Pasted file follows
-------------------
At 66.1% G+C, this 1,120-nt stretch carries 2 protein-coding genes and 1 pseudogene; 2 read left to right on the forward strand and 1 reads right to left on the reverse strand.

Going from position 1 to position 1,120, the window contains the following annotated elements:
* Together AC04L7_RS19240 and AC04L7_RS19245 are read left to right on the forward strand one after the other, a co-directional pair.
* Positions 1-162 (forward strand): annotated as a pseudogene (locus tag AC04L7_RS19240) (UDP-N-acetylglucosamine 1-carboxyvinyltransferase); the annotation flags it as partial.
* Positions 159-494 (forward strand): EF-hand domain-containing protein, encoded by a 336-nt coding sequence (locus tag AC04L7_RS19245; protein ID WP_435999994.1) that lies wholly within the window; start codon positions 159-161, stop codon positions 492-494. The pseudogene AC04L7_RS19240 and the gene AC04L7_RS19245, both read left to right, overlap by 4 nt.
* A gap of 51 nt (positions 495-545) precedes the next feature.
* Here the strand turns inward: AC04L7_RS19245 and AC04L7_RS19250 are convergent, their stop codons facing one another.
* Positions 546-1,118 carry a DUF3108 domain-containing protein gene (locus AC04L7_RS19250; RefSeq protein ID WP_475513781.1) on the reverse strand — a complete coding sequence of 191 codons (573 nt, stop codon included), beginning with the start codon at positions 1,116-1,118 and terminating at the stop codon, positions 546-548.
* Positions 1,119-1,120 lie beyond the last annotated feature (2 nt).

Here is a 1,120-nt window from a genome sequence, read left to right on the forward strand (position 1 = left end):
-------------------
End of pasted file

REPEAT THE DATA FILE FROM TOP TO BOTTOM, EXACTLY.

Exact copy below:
At 66.1% G+C, this 1,120-nt stretch carries 2 protein-coding genes and 1 pseudogene; 2 read left to right on the forward strand and 1 reads right to left on the reverse strand.

Going from position 1 to position 1,120, the window contains the following annotated elements:
* Together AC04L7_RS19240 and AC04L7_RS19245 are read left to right on the forward strand one after the other, a co-directional pair.
* Positions 1-162 (forward strand): annotated as a pseudogene (locus tag AC04L7_RS19240) (UDP-N-acetylglucosamine 1-carboxyvinyltransferase); the annotation flags it as partial.
* Positions 159-494 (forward strand): EF-hand domain-containing protein, encoded by a 336-nt coding sequence (locus tag AC04L7_RS19245; protein ID WP_435999994.1) that lies wholly within the window; start codon positions 159-161, stop codon positions 492-494. The pseudogene AC04L7_RS19240 and the gene AC04L7_RS19245, both read left to right, overlap by 4 nt.
* A gap of 51 nt (positions 495-545) precedes the next feature.
* Here the strand turns inward: AC04L7_RS19245 and AC04L7_RS19250 are convergent, their stop codons facing one another.
* Positions 546-1,118 carry a DUF3108 domain-containing protein gene (locus AC04L7_RS19250; RefSeq protein ID WP_475513781.1) on the reverse strand — a complete coding sequence of 191 codons (573 nt, stop codon included), beginning with the start codon at positions 1,116-1,118 and terminating at the stop codon, positions 546-548.
* Positions 1,119-1,120 lie beyond the last annotated feature (2 nt).

Here is a 1,120-nt window from a genome sequence, read left to right on the forward strand (position 1 = left end):